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Four Ways That Facility Managers Can Get Corporate Information
September 16, 2011 - Contact FacilitiesNet Editorial Staff »
Today's tip from Building Operating Management: Get plugged into corporate information networks.
Top executives often don't involve facility managers early in the planning process. And so equipment is delivered but there aren't enough outlets or the right kind of power. Or the equipment simply won't fit in the door. Or a special project requires a company to bring in temporary workers but no one thinks about where they are going to sit. Or no one budgets for installation of costly hardware, even though installation will cost a substantial amount of money. The only way to avoid situations like those is to get good information. Here are four ways that can happen.
1. In the best cases, the facility manager's boss is in a position to supply information about coming changes that will affect facilities. That way, the facility manager can get direct or nearly direct information about plans that will affect facilities. But facility managers may have to educate their superiors to persuade them to share information.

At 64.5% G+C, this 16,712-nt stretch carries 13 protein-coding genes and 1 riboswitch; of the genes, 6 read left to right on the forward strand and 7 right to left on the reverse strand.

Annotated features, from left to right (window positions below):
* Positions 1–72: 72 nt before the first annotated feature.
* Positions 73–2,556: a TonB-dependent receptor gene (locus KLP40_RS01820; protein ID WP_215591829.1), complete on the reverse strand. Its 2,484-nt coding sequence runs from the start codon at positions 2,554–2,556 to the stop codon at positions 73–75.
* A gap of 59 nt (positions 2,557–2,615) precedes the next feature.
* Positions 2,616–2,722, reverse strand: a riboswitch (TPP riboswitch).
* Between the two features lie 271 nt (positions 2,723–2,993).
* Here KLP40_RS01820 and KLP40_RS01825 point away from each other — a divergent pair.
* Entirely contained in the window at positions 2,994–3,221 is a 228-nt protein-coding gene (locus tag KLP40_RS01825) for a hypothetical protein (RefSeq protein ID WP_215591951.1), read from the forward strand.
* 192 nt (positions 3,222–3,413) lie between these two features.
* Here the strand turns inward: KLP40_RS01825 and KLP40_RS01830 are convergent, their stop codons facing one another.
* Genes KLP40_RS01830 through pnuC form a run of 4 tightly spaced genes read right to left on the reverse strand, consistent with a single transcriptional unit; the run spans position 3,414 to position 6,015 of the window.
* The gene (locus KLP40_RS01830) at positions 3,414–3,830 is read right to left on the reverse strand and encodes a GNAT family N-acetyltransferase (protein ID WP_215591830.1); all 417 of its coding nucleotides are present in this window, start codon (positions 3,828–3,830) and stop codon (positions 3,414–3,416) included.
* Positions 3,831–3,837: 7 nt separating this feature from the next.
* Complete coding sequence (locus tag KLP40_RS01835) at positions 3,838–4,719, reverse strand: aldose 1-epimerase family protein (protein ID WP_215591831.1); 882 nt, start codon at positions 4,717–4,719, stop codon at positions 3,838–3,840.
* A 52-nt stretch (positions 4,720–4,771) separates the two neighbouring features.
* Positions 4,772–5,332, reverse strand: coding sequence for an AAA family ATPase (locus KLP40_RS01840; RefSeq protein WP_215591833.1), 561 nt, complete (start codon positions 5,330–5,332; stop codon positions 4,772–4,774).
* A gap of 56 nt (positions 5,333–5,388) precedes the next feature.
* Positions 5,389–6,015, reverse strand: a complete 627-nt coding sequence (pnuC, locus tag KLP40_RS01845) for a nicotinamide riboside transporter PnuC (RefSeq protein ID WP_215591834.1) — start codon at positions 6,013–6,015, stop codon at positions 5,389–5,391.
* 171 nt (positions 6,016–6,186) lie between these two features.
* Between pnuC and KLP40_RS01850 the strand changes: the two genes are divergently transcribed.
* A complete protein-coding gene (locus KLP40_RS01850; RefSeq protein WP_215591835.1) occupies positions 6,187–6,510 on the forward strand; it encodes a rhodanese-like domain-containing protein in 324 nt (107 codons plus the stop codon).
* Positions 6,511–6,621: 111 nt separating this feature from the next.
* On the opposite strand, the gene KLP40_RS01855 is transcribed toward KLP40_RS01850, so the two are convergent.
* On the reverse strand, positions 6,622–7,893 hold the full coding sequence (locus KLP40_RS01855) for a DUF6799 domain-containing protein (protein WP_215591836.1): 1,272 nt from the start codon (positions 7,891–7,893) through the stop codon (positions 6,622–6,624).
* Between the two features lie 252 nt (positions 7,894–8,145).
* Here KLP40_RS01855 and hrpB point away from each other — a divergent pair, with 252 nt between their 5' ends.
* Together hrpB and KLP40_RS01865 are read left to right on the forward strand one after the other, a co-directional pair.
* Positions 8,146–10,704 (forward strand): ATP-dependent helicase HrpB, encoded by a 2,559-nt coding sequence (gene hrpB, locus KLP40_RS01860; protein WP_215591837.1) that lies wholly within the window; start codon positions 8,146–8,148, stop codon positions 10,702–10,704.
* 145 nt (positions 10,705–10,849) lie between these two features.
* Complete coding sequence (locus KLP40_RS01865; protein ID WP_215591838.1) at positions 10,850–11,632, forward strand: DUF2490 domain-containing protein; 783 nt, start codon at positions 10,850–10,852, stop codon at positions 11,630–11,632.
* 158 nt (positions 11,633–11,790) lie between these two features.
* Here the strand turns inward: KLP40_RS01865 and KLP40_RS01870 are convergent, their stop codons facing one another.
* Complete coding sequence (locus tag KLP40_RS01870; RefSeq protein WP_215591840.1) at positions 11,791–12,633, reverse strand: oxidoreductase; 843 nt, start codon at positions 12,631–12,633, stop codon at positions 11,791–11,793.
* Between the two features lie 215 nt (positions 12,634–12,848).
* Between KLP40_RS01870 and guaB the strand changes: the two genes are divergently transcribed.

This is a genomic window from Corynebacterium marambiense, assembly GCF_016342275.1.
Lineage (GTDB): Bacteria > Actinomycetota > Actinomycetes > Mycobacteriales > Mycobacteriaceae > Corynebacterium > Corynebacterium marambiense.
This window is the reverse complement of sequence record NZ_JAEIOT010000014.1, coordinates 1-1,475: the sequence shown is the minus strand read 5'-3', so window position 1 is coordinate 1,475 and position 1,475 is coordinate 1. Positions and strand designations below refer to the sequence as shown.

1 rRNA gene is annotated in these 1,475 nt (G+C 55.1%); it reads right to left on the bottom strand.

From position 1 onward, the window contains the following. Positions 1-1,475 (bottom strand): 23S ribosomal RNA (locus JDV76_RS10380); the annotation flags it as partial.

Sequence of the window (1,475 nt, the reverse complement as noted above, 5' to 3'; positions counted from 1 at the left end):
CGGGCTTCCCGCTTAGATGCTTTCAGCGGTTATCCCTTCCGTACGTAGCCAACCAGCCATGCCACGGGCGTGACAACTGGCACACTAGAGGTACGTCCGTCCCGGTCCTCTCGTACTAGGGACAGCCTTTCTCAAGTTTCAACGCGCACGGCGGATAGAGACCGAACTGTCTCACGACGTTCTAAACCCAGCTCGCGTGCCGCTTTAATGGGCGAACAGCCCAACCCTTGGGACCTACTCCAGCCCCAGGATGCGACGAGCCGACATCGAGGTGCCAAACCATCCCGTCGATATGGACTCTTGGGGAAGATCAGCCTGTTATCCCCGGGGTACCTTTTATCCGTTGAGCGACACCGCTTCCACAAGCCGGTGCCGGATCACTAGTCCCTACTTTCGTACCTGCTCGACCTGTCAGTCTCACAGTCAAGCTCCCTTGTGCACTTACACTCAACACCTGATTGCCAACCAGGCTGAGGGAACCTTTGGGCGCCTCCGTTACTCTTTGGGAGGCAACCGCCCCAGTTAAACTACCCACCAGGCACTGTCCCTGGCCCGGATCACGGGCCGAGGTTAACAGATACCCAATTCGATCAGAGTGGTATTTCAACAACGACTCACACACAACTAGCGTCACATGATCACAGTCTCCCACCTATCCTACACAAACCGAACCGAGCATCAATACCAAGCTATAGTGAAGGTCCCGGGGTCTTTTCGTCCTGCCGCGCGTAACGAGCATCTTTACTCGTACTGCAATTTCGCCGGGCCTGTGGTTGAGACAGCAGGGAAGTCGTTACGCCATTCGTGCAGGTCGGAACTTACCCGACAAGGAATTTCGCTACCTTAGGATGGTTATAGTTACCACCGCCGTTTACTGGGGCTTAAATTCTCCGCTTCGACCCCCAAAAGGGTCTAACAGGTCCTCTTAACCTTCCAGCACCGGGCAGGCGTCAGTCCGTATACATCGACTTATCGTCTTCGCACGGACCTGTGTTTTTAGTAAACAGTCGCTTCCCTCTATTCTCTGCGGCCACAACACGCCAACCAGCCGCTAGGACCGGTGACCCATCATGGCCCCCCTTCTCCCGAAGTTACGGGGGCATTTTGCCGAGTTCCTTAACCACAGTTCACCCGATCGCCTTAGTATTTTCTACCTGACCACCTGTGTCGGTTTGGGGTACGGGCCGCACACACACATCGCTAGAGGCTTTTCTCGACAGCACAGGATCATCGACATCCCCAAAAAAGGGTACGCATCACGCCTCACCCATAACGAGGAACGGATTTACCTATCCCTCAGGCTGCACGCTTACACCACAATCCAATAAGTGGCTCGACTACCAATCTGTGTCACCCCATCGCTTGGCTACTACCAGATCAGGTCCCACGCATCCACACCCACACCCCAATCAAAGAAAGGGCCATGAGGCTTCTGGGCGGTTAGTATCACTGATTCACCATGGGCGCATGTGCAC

2. A facility manager doesn't have to depend on a formal reporting relationship to stay in the loop. A department head can be a pipeline. Over the years, one hospital facility manager has been successful in forging a good relationship with the head of surgery, who has a considerable amount of clout in the organization. Now, the head of surgery won't make a move to upgrade anything without telling the facility manager.
3. The hardest part of getting good information from other departments may be establishing an initial connection. A good way to do that is to demonstrate that the facility manager can reduce costs that land in a business unit's budget. Once a facility manager has built up a relationship, it's easier to ask for information.
4. Facility managers should build on success. Facility managers who gain access to timely information have more chances to demonstrate that they can add value. Capitalizing on those opportunities makes it easier to get in on the informal channels of communication in a large organization.